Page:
• Enhanced program page register clear
  • New Icc specs and measurement

ONFI 2.3a

This specification was introduced mostly to define the EZ NAND device, which includes control logic with NAND to perform NAND error correction. The specification also introduced volume addressing.


The latest ONFI specification improves functionality for large NAND array applications. The most important improvement is the bandwidth increase to 400M transfers/s, which aligns nicely with the 8K page-size increase commonplace in NAND Flash. Other new features included on-die termination, additional capabilities for multi-die packaging, and enhancements for volume addressing. The 1.8volt-only interface facilitates the selection of I/Os and processes for the controllers. Overall, ONFI 3 makes it easier for the designer to achieve a successful implementation. The specification was released in March 2011.

Toggle 2

Following the trend for larger page sizes and high-performance interfaces, the Toggle interface also improved its performance to meet the 400M transfers/s target. New features such as on-die termination are also supported in Toggle 2. Not all Toggle 2 data sheets are currently available, so check with your supplier.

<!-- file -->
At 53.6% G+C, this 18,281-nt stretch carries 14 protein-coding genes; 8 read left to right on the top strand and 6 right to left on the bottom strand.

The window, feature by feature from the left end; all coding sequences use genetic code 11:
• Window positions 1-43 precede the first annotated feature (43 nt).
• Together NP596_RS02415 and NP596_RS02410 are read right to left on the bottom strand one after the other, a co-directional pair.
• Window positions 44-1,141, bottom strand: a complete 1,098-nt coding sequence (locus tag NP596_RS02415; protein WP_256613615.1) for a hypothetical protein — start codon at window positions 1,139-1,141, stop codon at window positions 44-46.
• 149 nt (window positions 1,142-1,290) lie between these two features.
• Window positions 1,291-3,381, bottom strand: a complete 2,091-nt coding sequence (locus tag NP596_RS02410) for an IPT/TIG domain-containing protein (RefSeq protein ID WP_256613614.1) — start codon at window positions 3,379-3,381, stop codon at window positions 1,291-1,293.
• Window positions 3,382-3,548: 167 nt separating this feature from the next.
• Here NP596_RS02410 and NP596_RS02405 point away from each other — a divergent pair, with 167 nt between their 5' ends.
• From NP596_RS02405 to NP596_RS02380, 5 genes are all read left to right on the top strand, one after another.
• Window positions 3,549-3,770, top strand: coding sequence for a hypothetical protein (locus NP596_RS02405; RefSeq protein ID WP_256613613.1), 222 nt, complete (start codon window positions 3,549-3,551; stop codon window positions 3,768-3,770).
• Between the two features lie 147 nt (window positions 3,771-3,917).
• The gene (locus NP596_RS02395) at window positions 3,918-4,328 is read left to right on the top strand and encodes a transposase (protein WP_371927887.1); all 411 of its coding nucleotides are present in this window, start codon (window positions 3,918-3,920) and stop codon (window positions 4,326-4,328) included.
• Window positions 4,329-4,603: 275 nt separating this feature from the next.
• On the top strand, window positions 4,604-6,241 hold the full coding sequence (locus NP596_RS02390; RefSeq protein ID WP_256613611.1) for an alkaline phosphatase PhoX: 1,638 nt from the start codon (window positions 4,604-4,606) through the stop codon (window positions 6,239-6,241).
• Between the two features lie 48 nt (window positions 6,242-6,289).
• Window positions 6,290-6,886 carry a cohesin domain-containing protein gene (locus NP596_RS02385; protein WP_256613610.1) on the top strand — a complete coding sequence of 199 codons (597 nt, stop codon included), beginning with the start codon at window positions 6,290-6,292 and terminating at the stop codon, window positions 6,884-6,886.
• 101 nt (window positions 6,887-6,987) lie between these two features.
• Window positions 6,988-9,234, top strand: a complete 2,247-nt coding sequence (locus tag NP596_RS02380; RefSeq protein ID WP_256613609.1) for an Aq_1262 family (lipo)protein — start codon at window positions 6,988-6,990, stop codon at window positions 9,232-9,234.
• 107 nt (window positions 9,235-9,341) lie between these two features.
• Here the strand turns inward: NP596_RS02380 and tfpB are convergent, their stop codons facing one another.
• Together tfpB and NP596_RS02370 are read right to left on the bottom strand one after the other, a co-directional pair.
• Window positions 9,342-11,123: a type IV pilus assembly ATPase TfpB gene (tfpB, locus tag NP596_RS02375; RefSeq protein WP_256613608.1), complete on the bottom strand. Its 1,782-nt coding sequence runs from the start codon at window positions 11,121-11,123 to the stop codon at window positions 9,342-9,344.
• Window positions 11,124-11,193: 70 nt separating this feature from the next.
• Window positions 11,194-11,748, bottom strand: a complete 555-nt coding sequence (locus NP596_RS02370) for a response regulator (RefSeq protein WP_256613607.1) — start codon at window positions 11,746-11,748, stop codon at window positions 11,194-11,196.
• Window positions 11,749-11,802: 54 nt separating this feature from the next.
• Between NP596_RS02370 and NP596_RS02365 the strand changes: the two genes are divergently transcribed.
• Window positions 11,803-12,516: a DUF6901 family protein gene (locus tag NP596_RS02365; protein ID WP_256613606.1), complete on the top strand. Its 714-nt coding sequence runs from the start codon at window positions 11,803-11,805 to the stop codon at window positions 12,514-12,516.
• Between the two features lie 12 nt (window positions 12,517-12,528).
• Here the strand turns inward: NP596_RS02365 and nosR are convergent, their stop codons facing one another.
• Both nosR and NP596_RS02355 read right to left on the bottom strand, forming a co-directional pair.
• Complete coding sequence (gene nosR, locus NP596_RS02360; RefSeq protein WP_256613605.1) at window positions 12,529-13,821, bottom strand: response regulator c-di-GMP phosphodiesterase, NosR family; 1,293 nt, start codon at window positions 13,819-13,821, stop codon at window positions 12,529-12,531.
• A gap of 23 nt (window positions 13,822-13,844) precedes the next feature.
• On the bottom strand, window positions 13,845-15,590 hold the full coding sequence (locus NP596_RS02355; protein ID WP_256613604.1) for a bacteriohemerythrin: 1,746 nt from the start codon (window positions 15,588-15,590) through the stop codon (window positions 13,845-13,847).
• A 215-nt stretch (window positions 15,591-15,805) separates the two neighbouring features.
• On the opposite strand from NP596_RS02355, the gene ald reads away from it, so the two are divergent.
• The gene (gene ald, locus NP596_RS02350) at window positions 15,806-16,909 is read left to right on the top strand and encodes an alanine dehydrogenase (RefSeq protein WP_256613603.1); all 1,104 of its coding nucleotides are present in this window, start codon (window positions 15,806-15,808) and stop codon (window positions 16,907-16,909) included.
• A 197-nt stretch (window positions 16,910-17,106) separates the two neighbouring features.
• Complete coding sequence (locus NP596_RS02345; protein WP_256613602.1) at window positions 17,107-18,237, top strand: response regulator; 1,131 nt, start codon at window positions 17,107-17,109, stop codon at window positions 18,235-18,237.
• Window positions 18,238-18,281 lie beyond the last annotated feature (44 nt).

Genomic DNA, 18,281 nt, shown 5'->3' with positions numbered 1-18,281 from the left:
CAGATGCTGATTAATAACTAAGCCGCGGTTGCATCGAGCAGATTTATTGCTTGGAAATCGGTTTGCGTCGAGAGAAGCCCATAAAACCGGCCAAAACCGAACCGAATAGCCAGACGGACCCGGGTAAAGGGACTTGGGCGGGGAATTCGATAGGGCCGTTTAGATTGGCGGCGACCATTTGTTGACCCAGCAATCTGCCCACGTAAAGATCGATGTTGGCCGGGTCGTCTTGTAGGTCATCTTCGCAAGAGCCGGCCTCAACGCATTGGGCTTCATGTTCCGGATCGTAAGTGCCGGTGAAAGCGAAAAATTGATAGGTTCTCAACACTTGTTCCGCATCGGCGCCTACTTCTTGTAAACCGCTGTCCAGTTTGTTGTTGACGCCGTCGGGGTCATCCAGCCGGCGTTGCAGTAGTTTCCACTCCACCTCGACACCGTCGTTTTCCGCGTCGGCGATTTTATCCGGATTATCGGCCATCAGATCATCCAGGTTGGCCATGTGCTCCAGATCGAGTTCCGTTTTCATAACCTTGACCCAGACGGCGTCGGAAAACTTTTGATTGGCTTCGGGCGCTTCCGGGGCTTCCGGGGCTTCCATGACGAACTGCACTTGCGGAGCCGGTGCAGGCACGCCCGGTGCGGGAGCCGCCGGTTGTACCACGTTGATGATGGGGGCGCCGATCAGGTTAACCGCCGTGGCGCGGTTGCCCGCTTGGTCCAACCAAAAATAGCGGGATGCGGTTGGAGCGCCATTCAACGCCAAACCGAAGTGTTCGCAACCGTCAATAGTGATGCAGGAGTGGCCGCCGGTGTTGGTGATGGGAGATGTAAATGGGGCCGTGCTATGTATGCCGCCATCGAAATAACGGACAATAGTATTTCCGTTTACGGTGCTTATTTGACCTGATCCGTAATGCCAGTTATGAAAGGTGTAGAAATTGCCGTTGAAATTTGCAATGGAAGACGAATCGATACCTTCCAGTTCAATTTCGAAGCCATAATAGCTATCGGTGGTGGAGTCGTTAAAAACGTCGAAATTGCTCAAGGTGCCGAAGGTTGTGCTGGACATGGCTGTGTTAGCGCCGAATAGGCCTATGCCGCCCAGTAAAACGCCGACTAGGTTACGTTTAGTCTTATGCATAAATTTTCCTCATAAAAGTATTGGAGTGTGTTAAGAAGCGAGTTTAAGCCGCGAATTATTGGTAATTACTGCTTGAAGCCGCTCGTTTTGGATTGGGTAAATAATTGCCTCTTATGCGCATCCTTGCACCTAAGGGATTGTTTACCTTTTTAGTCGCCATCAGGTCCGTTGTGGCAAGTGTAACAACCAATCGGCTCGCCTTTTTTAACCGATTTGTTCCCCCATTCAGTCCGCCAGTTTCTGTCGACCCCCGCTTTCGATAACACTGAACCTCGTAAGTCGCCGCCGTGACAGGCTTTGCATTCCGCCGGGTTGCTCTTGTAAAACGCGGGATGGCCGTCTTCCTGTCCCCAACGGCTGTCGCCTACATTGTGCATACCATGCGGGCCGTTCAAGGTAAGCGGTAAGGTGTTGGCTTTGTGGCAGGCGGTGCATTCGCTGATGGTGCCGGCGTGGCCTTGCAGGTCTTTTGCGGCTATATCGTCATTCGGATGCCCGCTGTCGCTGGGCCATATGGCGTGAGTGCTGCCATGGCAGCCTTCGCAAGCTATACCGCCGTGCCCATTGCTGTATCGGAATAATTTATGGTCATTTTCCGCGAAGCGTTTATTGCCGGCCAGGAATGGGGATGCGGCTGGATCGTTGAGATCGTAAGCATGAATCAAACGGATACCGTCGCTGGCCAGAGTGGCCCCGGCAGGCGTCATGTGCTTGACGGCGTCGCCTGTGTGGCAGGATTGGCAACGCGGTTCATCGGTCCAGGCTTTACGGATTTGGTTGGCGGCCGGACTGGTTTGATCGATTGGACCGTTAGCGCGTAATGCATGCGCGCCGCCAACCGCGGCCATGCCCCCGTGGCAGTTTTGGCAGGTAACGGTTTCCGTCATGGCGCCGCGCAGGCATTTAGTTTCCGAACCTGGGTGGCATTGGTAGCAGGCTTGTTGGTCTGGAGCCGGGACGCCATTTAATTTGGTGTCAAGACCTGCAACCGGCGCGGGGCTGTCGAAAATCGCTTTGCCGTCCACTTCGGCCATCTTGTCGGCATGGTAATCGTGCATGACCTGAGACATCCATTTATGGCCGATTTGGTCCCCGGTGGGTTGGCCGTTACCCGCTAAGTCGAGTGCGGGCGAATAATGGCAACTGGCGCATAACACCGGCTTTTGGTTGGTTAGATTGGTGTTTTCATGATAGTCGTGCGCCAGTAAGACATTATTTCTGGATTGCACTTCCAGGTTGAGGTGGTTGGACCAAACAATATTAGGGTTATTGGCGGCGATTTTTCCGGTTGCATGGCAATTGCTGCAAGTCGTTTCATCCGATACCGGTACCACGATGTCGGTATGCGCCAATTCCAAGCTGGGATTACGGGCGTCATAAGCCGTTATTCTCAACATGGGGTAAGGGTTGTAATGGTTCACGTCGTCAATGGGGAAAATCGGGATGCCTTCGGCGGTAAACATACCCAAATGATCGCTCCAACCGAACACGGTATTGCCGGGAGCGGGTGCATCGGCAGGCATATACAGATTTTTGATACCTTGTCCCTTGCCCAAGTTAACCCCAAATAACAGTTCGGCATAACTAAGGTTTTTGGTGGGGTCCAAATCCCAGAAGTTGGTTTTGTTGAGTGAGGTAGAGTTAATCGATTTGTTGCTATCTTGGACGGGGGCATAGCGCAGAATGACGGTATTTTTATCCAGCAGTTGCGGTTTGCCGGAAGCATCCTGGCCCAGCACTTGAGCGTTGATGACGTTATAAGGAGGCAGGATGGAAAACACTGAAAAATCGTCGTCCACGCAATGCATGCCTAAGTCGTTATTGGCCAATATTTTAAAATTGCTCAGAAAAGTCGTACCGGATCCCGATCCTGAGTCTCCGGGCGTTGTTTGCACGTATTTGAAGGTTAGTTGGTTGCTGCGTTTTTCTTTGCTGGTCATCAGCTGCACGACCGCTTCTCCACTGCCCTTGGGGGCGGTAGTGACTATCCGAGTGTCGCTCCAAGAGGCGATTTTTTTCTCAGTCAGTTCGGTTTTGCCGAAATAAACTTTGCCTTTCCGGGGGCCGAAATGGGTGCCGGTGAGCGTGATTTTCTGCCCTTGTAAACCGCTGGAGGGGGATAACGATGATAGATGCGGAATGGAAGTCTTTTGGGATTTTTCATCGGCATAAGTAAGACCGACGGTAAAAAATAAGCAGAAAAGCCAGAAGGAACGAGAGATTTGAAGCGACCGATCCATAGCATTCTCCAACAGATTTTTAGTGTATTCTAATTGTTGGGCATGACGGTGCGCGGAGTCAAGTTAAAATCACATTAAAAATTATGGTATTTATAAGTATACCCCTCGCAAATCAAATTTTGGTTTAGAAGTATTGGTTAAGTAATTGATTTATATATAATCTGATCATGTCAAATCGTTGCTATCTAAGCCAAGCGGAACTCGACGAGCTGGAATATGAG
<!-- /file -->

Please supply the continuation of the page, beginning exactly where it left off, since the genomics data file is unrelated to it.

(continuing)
Both interfaces are supported by the same Controller and PHY solution (Fig. 1) because they have similar interfaces (Table 1).


Figure 1. Toggle and ONFI pin outs are very similar


Feature SDR Toggle 1 Toggle 2 NV-DDR (ONFI 2) NV-DDR2 (ONFI 3)
Maximum transfer (M transfers/s) 40 133 400 200 400

Table 1. NAND Flash Interface Summary

ONFI 3 Benefits

Why are faster bus interface speeds necessary? Several trends call for faster bus speeds:

  1. Page size increases
  2. Longer write cycle times (Tprog)
  3. Increases in die per channel

Page size migration 1,2,4,8K soon 16K page size
Write cycles (MLC typ.) 800, 1200,1500 µsec
Program erase cycles 1500, 2200,3500 µsec

Table 2. Device shrinks lead to increased page size, write cycles, and program erase cycles (numbers are industry average, not manufacturer-specific)